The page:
Nearer home the implications of NHS Reorganisation were discussed at a meeting of the JCSC here at Winwick in December, when Mr. Fox, Group Secretary, speaking of.the transfer of staff, said, 'In the case of this Management Committee it will be a complete transfer to the Area Health services apart from social workers who are to be employed by the Local Authority. The only staffs who will be in any way uncertain will be those employed at Group level. They will be transferred to posts in the District set up. However, administration must consult with trades union authorities as to the way in which staffs are being transferred, from whom, to whom, by whom. Mr. Fox concluded that in spite of the extra work which preparations for transfer of staff entailed, very early in January it was intended to call a meeting with staff organisations.


Kitchen staff grumble (and rightly so) about dirty toilets. The maintenance staff execute the work of decorating, relaying floors, etc. Ono particular toilet has been done a mere two months but some staff still find it funny to carve their monologues on doors and walls. Can it really be that some people actually like living in these conditions?

R. Dingsdale,
Maintenance Staff.



Morbid process of hospital snobbery

Hospital life like any other region of human activity enjoys no immunity from the contagion of snobbery. Psychiatric hospital life with which we are here concerned has two main sources of contagion, one indigenous and the other external to the hospital. The major difference between indigenous and externally-sited snobbery resides in the morbid processes of their development and propagation.

The morbid processes of indigenous hospital snobbery are of a morbid character; by which I mean that this sort of snobbery changes from a benign to a malignant form. The morbid processes of externally-sited snobbery on the other hand have a metastatic character; by which I mean that this sort of snobbery is malignant at source and that its spread involves a medium or vehicle of transmission. If we trace the processes of metastatic snobbery to their site of origin we will find it located in the value system of the outside world. Slang in current everyday usage furnishes us with a fairly reliable index of the attitudes of the man in the street, and this is particularly true in regard to his attitude to mental illness, mental hospitals and psychiatry in general. Popular slang relating to mental illness has a rich store of derisive nomenclature. Such phrases as "up the pole", "round the bend", "nutty as a fruit cake", and such words as "screwball", "loony-bin", "loony-basher", "trick-cyclist", "headshrinker" and "nutcase" are so much a part of everyday language that popular comedians constantly and confidently resort to them as an instant laughter-trigger. One well-known T.V. comic established his nationwide popularity on his ability to mimic the limb movements of Huntingdon's Chorea. Now the T.V. rabble cannot be deprived of its laughter, and in a democracy the political establishment remains the political establishment only as long as it remains sensitive to the needs of the masses. Politicians in power become the vehicle of transmission of metastatic snobbery because they realise that there is little vote-catching potential in increasing expenditure on the care and treatment of chronic nutcases. Thus it is that in Winwick Hospital we have twelve wards, some of then drab, dreary and dingy with a patient population in excess of fifty. This takes us to the tertiary stage of metastatic snobbery, its final invasion of the value systems of workers in the psychiatric hospital field. Doctors and nurses are ordinary mortals and the moral capacity of ordinary mortals is of an ordinary calibre. Such calibre provides us with an ethical sense which is more conformist than creative, more conventional than cerebral and which is more practical than profound. In short it is a calibre hardly likely to enable us to transcend the traditional and officially-received values of the deprived environment in which we work.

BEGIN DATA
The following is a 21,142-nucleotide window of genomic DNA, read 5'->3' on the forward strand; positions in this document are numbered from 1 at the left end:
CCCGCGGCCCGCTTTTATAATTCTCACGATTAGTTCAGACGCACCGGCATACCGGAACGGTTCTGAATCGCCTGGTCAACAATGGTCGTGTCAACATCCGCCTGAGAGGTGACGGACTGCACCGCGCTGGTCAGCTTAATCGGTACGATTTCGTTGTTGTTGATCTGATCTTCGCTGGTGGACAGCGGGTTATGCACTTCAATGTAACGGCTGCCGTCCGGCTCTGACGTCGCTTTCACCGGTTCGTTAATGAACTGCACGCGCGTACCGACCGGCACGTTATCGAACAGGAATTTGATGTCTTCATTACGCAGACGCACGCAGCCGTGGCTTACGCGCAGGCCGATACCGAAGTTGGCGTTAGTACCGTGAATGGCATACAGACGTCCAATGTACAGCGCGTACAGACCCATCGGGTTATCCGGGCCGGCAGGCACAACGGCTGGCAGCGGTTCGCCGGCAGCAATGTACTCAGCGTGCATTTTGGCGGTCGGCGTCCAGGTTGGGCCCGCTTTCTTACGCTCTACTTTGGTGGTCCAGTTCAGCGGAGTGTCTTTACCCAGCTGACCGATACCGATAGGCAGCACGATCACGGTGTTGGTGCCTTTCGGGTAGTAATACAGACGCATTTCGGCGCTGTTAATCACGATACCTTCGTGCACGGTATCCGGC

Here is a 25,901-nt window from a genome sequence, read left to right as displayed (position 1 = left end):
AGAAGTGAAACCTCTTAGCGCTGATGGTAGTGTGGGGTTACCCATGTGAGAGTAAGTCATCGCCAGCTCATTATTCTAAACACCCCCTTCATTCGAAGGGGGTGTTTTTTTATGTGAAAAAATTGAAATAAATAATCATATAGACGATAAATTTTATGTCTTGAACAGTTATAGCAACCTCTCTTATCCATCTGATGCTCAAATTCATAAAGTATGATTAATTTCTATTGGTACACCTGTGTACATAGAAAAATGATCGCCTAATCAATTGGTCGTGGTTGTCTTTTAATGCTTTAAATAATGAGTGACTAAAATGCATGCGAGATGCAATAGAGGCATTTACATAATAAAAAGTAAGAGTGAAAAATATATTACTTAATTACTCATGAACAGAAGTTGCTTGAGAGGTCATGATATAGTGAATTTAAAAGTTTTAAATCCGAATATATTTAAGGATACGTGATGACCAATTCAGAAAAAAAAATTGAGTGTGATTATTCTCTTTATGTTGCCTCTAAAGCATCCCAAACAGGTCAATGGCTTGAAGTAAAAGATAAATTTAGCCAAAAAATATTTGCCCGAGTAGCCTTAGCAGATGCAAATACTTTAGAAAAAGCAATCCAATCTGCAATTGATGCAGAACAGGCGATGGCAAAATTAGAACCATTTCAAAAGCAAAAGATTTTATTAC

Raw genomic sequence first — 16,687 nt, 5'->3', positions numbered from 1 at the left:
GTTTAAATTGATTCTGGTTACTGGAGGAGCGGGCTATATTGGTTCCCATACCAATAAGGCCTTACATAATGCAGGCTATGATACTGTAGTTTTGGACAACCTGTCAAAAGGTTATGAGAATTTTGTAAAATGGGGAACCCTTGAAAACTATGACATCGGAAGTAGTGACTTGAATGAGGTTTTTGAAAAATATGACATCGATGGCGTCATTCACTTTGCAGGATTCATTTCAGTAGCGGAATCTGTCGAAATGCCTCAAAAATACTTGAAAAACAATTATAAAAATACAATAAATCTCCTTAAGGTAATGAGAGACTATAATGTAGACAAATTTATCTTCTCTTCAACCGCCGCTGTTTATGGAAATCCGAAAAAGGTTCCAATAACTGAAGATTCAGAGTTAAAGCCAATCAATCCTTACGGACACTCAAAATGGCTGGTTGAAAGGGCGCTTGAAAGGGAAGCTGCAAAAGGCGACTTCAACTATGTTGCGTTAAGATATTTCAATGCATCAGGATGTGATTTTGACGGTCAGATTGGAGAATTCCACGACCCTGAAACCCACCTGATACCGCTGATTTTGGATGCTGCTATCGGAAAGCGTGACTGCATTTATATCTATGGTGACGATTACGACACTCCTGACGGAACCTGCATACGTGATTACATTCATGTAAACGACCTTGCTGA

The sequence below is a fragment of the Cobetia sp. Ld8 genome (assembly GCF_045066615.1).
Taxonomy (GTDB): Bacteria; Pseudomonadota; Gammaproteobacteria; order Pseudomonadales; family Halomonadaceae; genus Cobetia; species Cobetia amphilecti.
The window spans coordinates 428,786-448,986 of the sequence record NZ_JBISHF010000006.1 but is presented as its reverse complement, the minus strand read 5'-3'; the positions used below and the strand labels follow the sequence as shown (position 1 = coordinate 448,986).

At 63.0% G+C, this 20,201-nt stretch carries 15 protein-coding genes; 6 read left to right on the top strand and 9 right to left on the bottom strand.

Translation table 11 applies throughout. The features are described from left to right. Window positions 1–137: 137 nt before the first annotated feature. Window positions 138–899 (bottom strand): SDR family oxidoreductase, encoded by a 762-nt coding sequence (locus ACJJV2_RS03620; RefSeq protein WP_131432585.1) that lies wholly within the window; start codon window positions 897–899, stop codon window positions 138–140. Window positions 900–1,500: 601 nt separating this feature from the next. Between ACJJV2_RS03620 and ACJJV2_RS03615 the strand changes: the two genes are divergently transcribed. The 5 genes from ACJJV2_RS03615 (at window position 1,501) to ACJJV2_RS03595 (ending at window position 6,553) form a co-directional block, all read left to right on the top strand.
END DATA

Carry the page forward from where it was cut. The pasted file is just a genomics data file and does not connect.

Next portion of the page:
Moramorphic Snobbery

In the outside world there are many professions and occupations in which snobbery has little or no effect on professional efficiency. The tailor, tinker and candlestick-maker can all be riddled with snobbery and yet be able to do their work efficiently and even expertly.

In a psychiatric hospital, however, where the quality of the therapeutic milieu depends largely on the existence of a spirit of corporate wholeness between the various professsions in the care of the patients, snobbery in any form acts as a divisive and destructive influence. It destroys the spirit of unity and sense of interdependence between the various hospital services, and fragments the hospital into isolated island kingdoms which come to regard each other with jealousy and suspicion. In such circumstances no-one is happy, least of all the patient. Self-overvaluation in hospital life whether it takes an individual or collective form has always in my experience been a case of tuppence-halfpenny looking down at tuppence. This and the other side of the same coin, self-undervaluation are the most common types of metamorphic snobbery in hospital life and both are equally pernicious.

Now that the reader has reached the end of this piece he will have realised that it is blatantly propogandist, an obvious attempt to influence the views of others. Why should I care about the views of others, you may ask? Frankly, I do not care a damn, but there is a good chance that those who read "The Standard" will, at some time, work either above with, or beneath, me and even though I may not know their views they should as a result of my contributions to "The Standard" have a fairly sound knowledge of mine.

Cathal Breslin.



New books available on loan -

"Principles of Intensive Care' - Emery, Yates & Moorhead.

"The Practice of Behaviour Therapy" - J. Wolpe.

"A History of the Mental Health Services" - K. Jones.

"Individual in Society" - Kroch, Crutchfield & Ballachey.

"The Heart" - D. Longmore.

"Human Hormones" - R. Green.

"The Science of Decision Making" - A. Kaufmann.

"The Molecules of Life" - G. Nass.